Date of Submission

Spring 2015

Academic Programs and Concentrations

Art History

Project Advisor 1

Susan Aberth

Abstract/Artist's Statement

The Mexican Revolution (1910-1920) brought profound cultural change to the nation. Embracing various indigenous histories and mixed European and Mexican heritage created a new Mexican identity. This resulted in broad cultural revolution that elevated indigenous aesthetic and promoted the re-enculturation of traditional craft objects. Artists like Diego Rivera and Frida Kahlo promoted these ideals via the muralism movement and personal artistic choices. Mexican arts became popular in the United States beginning in the 1920s, drawing the attention of wealthy American women, who became key patronesses and sponsors to specific artists. This study examines these relationships and how modern Anglo women contribute to the survival of arts in Mexico today.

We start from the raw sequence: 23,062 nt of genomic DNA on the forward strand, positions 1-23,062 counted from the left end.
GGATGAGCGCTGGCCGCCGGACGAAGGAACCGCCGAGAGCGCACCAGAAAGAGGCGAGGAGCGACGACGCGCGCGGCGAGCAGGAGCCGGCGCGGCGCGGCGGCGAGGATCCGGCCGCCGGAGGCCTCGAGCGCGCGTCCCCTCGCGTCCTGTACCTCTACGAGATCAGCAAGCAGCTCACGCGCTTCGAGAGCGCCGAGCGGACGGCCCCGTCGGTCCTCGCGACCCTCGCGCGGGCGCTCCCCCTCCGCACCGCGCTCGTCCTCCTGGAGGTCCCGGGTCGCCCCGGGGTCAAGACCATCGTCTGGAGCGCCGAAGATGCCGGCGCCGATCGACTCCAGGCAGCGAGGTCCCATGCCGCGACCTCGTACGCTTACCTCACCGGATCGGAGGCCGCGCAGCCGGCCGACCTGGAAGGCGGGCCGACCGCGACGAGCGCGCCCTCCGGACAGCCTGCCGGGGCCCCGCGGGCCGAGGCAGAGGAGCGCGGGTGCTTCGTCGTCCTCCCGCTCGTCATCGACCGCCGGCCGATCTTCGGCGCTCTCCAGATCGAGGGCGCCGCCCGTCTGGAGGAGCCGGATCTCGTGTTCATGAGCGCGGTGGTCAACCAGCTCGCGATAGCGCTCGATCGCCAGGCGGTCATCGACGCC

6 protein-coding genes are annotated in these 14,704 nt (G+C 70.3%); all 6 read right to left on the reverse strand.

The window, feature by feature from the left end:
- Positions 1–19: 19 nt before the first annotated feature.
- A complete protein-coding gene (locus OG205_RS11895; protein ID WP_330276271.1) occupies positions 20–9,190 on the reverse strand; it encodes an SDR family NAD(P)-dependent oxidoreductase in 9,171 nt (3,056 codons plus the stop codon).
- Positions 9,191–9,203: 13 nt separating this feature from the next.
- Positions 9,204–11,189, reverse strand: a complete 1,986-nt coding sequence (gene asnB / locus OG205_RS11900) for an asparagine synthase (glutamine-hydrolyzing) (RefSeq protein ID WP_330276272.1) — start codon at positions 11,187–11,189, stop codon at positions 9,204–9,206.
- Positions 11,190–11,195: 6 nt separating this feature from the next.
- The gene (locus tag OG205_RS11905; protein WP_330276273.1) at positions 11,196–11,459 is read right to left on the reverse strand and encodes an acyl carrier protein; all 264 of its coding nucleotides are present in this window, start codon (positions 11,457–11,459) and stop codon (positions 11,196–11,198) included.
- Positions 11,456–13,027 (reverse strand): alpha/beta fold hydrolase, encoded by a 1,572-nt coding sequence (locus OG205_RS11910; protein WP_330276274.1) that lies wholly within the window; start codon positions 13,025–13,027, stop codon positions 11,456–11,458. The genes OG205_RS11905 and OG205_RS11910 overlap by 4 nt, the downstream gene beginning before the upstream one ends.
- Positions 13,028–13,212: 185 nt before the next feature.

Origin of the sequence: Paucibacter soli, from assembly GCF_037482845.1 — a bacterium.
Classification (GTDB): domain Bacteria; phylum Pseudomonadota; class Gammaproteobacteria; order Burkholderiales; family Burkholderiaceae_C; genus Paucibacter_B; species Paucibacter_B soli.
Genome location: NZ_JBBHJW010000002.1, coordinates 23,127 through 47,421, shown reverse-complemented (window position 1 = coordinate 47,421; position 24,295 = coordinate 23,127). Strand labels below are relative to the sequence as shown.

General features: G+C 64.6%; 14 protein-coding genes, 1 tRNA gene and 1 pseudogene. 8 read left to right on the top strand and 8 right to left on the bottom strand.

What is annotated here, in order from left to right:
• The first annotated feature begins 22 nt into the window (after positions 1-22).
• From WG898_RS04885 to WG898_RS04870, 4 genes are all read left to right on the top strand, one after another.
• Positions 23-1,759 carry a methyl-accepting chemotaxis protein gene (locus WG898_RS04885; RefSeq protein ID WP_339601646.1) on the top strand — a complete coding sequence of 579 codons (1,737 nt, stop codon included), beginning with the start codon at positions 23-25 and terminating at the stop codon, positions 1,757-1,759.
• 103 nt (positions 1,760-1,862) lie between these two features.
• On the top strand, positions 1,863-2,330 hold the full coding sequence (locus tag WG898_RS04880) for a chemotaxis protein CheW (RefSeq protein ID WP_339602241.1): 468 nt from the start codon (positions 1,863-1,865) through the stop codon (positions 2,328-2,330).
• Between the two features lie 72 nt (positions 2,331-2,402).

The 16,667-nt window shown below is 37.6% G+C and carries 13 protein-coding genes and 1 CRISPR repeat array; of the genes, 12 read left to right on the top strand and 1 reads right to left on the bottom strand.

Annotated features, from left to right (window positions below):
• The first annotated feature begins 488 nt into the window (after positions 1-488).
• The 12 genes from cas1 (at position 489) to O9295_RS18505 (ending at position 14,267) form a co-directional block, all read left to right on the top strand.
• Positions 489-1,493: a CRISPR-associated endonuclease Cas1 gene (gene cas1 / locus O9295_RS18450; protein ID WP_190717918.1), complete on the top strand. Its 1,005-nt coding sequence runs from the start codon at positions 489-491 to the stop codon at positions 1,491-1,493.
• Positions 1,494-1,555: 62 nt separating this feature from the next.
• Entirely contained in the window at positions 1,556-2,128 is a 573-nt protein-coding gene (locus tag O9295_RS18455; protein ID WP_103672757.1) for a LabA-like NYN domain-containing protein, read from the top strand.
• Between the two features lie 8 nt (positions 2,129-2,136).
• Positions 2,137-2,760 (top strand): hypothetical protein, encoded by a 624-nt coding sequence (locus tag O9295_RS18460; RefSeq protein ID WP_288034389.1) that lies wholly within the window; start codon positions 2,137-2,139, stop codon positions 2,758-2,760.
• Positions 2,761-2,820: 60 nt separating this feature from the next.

Open Access Agreement

On-Campus only

Creative Commons License

Creative Commons License
This work is licensed under a Creative Commons Attribution-Noncommercial-No Derivative Works 3.0 License.

This work is protected by a Creative Commons license. Any use not permitted under that license is prohibited.

Bard Off-campus Download

Bard College faculty, staff, and students can login from off-campus by clicking on the Off-campus Download button and entering their Bard username and password.